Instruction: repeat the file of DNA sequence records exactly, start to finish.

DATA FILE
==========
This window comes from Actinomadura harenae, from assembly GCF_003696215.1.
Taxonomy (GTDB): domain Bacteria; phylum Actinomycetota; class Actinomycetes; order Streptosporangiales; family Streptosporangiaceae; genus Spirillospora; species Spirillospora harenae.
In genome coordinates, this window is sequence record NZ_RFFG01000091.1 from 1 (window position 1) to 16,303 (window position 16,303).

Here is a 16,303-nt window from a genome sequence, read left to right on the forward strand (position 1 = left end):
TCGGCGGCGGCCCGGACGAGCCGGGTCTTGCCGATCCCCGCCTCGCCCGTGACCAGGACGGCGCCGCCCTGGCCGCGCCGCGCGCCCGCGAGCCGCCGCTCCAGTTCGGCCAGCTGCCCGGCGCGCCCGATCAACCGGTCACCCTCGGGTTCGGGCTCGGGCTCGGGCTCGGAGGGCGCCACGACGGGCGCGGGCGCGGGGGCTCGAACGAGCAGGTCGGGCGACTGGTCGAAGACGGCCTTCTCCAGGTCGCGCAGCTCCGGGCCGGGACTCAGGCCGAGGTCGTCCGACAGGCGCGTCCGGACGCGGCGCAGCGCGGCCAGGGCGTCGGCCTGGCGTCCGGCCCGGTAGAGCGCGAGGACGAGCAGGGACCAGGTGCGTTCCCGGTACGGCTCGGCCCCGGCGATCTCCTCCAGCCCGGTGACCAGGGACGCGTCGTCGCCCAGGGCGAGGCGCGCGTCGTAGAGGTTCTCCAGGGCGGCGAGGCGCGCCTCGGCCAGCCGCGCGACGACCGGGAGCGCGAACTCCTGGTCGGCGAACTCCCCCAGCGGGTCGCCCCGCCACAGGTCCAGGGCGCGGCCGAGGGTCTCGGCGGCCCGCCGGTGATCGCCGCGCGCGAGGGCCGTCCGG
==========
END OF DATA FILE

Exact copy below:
This window comes from Actinomadura harenae, from assembly GCF_003696215.1.
Taxonomy (GTDB): domain Bacteria; phylum Actinomycetota; class Actinomycetes; order Streptosporangiales; family Streptosporangiaceae; genus Spirillospora; species Spirillospora harenae.
In genome coordinates, this window is sequence record NZ_RFFG01000091.1 from 1 (window position 1) to 16,303 (window position 16,303).

Here is a 16,303-nt window from a genome sequence, read left to right on the forward strand (position 1 = left end):
TCGGCGGCGGCCCGGACGAGCCGGGTCTTGCCGATCCCCGCCTCGCCCGTGACCAGGACGGCGCCGCCCTGGCCGCGCCGCGCGCCCGCGAGCCGCCGCTCCAGTTCGGCCAGCTGCCCGGCGCGCCCGATCAACCGGTCACCCTCGGGTTCGGGCTCGGGCTCGGGCTCGGAGGGCGCCACGACGGGCGCGGGCGCGGGGGCTCGAACGAGCAGGTCGGGCGACTGGTCGAAGACGGCCTTCTCCAGGTCGCGCAGCTCCGGGCCGGGACTCAGGCCGAGGTCGTCCGACAGGCGCGTCCGGACGCGGCGCAGCGCGGCCAGGGCGTCGGCCTGGCGTCCGGCCCGGTAGAGCGCGAGGACGAGCAGGGACCAGGTGCGTTCCCGGTACGGCTCGGCCCCGGCGATCTCCTCCAGCCCGGTGACCAGGGACGCGTCGTCGCCCAGGGCGAGGCGCGCGTCGTAGAGGTTCTCCAGGGCGGCGAGGCGCGCCTCGGCCAGCCGCGCGACGACCGGGAGCGCGAACTCCTGGTCGGCGAACTCCCCCAGCGGGTCGCCCCGCCACAGGTCCAGGGCGCGGCCGAGGGTCTCGGCGGCCCGCCGGTGATCGCCGCGCGCGAGGGCCGTCCGG